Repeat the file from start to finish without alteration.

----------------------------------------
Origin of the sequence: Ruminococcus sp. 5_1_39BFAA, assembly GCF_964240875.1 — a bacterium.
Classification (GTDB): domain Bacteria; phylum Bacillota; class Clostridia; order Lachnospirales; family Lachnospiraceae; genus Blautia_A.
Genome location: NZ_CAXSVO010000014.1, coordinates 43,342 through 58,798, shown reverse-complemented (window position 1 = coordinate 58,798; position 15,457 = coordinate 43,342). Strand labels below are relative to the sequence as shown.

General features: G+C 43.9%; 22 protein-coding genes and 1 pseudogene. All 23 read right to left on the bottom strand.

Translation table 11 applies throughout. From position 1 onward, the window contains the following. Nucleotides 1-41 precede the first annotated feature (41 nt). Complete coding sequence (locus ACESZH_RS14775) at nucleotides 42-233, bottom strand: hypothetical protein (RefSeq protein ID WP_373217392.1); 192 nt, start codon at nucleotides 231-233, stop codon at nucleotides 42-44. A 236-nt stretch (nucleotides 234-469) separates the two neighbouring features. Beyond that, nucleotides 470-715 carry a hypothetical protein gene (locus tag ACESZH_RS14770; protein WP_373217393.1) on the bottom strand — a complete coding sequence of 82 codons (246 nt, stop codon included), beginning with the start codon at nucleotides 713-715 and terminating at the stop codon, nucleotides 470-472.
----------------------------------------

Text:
Origin of the sequence: Ruminococcus sp. 5_1_39BFAA, assembly GCF_964240875.1 — a bacterium.
Classification (GTDB): domain Bacteria; phylum Bacillota; class Clostridia; order Lachnospirales; family Lachnospiraceae; genus Blautia_A.
Genome location: NZ_CAXSVO010000014.1, coordinates 43,342 through 58,798, shown reverse-complemented (window position 1 = coordinate 58,798; position 15,457 = coordinate 43,342). Strand labels below are relative to the sequence as shown.

General features: G+C 43.9%; 22 protein-coding genes and 1 pseudogene. All 23 read right to left on the bottom strand.

Translation table 11 applies throughout. From position 1 onward, the window contains the following. Nucleotides 1-41 precede the first annotated feature (41 nt). Complete coding sequence (locus ACESZH_RS14775) at nucleotides 42-233, bottom strand: hypothetical protein (RefSeq protein ID WP_373217392.1); 192 nt, start codon at nucleotides 231-233, stop codon at nucleotides 42-44. A 236-nt stretch (nucleotides 234-469) separates the two neighbouring features. Beyond that, nucleotides 470-715 carry a hypothetical protein gene (locus tag ACESZH_RS14770; protein WP_373217393.1) on the bottom strand — a complete coding sequence of 82 codons (246 nt, stop codon included), beginning with the start codon at nucleotides 713-715 and terminating at the stop codon, nucleotides 470-472.